Mosiah 3:5, “For behold, the time cometh, and is not far distant, that with power, the Lord Omnipotent who reigneth, who was, and is from all eternity to all eternity, shall come down from heaven among the children of men, and shall dwell in a tabernacle of clay, and shall go forth amongst men, working mighty miracles, such as healing the sick, raising the dead, causing the lame to walk, the blind to receive their sight, and the deaf to hear, and curing all manner of diseases.”
Alma 13:9, “Thus they become high priests forever, after the order of the Son, the Only Begotten of the Father, who is without beginning of days or end of years, who is full of grace, equity, and truth. And thus it is. Amen.”
Doctrine & Covenants (D&C) 20:17, “By these things we know that there is a God in heaven, who is infinite and eternal, from everlasting to everlasting the same unchangeable God, the framer of heaven and earth, and all things which are in them.” – But all these things are ascribed to Jesus in Mosiah 4:2, “for we believe in Jesus Christ, the Son of God, who created heaven and earth, and all things.”

So it’s as if, to be close to the Bible, Smith could not lose his grip on the trinity, but as theologians have a hard time describing it, he was not sure how much credit to give or take away from Jesus. We wouldn’t ascribe divinity to Jesus if he was once a man, living like us, within another parallel type of world, which existed before ours, who out of that world ascended to the position of a god, and so granted permission to be god of this world. If Jesus was once a man (as just described), then the attributes of eternity and such do not properly belong to him. He is more like a superman from another planet, come with powers to rule (however generously) over us.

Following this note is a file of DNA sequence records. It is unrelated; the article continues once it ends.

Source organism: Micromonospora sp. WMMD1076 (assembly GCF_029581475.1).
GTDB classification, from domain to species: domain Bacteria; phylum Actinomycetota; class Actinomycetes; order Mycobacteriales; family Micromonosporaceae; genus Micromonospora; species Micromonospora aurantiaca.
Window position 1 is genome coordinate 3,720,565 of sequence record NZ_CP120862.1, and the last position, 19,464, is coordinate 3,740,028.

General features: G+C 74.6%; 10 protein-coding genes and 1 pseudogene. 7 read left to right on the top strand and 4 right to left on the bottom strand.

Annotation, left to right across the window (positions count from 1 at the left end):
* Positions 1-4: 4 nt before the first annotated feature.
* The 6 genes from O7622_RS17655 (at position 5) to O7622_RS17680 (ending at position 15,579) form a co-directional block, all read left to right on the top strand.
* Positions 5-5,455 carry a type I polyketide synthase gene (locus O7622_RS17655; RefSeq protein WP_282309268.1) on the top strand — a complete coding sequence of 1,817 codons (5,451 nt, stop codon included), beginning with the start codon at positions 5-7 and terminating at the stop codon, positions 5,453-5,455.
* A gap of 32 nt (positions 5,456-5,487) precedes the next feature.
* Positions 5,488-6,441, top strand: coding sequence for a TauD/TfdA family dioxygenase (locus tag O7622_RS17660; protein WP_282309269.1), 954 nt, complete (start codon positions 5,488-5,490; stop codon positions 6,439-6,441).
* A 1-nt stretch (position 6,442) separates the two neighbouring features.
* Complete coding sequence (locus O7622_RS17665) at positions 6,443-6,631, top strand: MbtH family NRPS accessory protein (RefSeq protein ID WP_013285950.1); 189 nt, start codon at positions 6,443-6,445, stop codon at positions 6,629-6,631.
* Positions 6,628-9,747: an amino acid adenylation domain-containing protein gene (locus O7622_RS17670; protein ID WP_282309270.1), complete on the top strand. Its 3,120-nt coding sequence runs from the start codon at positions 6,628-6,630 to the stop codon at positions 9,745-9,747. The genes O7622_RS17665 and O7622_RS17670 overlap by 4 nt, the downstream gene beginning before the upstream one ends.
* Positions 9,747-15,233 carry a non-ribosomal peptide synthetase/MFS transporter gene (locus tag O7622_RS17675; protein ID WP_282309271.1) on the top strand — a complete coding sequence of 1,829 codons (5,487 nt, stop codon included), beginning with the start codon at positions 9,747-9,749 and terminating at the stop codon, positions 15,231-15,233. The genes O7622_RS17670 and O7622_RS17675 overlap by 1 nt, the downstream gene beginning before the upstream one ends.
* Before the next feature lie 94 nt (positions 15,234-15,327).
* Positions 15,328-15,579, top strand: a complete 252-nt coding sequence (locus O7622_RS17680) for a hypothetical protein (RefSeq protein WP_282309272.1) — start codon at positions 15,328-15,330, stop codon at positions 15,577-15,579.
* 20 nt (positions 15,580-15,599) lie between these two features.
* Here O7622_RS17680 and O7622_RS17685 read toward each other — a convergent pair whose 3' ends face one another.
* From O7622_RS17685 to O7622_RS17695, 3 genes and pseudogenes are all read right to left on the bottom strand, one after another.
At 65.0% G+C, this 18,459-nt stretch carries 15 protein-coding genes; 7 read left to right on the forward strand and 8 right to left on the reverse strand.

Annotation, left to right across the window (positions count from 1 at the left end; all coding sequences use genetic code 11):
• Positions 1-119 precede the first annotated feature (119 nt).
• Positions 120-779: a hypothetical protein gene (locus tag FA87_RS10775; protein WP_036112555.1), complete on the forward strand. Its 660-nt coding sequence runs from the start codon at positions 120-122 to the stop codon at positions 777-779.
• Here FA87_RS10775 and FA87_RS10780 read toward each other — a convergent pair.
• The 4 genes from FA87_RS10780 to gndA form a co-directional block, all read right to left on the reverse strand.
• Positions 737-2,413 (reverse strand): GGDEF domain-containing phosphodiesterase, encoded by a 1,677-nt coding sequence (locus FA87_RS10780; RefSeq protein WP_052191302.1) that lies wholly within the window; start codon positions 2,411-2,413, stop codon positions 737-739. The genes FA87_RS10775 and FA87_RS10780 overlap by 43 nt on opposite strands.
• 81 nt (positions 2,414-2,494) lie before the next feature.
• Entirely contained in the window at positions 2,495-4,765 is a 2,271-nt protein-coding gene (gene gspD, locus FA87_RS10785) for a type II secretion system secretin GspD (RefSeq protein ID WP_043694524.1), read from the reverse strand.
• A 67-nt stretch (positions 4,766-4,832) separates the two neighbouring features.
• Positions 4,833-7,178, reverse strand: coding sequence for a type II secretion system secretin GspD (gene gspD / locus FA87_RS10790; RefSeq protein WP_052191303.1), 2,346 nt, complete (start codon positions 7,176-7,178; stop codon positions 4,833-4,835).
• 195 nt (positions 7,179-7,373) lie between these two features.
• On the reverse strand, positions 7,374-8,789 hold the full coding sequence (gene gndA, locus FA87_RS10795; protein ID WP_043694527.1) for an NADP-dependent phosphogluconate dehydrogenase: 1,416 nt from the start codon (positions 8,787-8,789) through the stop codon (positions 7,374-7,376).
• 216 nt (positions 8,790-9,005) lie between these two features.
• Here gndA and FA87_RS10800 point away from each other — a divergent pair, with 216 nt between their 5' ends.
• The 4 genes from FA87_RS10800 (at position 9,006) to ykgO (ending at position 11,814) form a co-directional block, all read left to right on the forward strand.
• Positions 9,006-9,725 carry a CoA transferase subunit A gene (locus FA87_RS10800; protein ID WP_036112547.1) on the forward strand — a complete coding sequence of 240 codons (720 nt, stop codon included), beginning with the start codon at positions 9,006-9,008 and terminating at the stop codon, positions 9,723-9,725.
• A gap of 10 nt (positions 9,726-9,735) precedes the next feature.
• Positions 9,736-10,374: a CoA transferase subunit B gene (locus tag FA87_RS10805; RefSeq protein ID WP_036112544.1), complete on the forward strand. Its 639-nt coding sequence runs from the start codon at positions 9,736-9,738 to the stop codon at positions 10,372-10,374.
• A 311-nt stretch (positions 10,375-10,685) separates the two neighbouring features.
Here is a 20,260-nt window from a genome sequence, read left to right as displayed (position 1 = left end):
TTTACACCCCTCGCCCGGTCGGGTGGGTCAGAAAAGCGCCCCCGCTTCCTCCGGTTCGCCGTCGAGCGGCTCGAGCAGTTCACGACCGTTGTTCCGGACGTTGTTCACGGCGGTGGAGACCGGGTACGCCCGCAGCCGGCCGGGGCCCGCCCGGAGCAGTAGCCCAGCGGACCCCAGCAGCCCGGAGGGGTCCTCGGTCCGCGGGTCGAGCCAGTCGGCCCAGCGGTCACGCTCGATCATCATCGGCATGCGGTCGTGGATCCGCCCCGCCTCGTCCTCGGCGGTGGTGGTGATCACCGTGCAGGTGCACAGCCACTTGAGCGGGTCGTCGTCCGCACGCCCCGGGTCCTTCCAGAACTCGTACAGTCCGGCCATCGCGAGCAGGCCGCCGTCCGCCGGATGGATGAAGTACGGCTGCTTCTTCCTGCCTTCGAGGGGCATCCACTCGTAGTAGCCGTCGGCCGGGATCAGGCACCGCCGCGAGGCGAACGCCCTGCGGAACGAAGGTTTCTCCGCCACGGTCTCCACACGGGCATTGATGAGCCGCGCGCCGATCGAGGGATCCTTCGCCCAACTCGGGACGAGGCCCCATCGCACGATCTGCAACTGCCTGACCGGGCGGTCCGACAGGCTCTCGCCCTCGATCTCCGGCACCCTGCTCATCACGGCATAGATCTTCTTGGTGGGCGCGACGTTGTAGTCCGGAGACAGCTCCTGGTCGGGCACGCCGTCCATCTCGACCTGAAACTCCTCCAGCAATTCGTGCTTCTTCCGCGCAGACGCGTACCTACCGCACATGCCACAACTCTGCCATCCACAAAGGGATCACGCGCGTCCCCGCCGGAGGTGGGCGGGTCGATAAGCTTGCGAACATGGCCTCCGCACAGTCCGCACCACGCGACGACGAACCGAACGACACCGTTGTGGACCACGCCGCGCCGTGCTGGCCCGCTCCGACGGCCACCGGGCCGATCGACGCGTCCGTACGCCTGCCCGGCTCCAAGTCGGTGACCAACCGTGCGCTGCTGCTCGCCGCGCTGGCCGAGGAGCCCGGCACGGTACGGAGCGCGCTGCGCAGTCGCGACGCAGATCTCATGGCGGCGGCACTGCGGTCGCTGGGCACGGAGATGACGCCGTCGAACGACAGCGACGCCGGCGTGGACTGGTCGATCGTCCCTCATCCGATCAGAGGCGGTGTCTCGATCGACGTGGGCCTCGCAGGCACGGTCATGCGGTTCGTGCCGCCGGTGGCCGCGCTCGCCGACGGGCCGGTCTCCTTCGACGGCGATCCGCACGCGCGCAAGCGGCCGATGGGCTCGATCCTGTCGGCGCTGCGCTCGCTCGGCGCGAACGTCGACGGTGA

D&C 130:22, “The Father has a body of flesh and bones as tangible as man’s; the Son also; but the Holy Ghost has not a body of flesh and bones, but is a personage of Spirit. Were it not so, the Holy Ghost could not dwell in us,” (conflicts with John 4:24). There is no reason to attribute flesh and bone to God the Father unless Smith is trying to state that the Father was once a man too. If that is the reason then he cannot possibly have the incommunicable attributes associated with the definition of God.